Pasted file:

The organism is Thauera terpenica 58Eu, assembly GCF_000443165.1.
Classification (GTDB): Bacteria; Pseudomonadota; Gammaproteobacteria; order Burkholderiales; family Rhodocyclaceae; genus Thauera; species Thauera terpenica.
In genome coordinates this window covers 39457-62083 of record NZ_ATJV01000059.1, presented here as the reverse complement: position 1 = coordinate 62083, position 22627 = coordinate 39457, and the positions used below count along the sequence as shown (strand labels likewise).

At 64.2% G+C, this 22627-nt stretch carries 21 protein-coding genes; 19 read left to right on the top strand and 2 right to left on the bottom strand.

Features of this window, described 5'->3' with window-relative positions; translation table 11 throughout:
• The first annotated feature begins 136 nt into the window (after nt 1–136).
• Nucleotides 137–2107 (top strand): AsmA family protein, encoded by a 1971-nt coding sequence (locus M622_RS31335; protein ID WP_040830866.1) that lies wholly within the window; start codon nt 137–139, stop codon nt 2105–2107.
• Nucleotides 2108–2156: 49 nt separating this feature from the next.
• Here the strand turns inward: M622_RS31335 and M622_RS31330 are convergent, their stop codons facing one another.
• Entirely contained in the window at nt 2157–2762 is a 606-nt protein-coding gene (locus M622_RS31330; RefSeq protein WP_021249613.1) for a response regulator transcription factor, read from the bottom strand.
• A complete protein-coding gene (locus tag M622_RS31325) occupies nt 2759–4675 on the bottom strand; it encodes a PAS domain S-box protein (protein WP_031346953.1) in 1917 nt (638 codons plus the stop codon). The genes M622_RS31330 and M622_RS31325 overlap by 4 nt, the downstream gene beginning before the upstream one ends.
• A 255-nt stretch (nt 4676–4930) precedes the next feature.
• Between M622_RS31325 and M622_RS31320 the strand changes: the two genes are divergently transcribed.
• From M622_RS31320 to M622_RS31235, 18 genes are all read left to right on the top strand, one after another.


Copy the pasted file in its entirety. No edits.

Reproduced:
The organism is Thauera terpenica 58Eu, assembly GCF_000443165.1.
Classification (GTDB): Bacteria; Pseudomonadota; Gammaproteobacteria; order Burkholderiales; family Rhodocyclaceae; genus Thauera; species Thauera terpenica.
In genome coordinates this window covers 39457-62083 of record NZ_ATJV01000059.1, presented here as the reverse complement: position 1 = coordinate 62083, position 22627 = coordinate 39457, and the positions used below count along the sequence as shown (strand labels likewise).

At 64.2% G+C, this 22627-nt stretch carries 21 protein-coding genes; 19 read left to right on the top strand and 2 right to left on the bottom strand.

Features of this window, described 5'->3' with window-relative positions; translation table 11 throughout:
• The first annotated feature begins 136 nt into the window (after nt 1–136).
• Nucleotides 137–2107 (top strand): AsmA family protein, encoded by a 1971-nt coding sequence (locus M622_RS31335; protein ID WP_040830866.1) that lies wholly within the window; start codon nt 137–139, stop codon nt 2105–2107.
• Nucleotides 2108–2156: 49 nt separating this feature from the next.
• Here the strand turns inward: M622_RS31335 and M622_RS31330 are convergent, their stop codons facing one another.
• Entirely contained in the window at nt 2157–2762 is a 606-nt protein-coding gene (locus M622_RS31330; RefSeq protein WP_021249613.1) for a response regulator transcription factor, read from the bottom strand.
• A complete protein-coding gene (locus tag M622_RS31325) occupies nt 2759–4675 on the bottom strand; it encodes a PAS domain S-box protein (protein WP_031346953.1) in 1917 nt (638 codons plus the stop codon). The genes M622_RS31330 and M622_RS31325 overlap by 4 nt, the downstream gene beginning before the upstream one ends.
• A 255-nt stretch (nt 4676–4930) precedes the next feature.
• Between M622_RS31325 and M622_RS31320 the strand changes: the two genes are divergently transcribed.
• From M622_RS31320 to M622_RS31235, 18 genes are all read left to right on the top strand, one after another.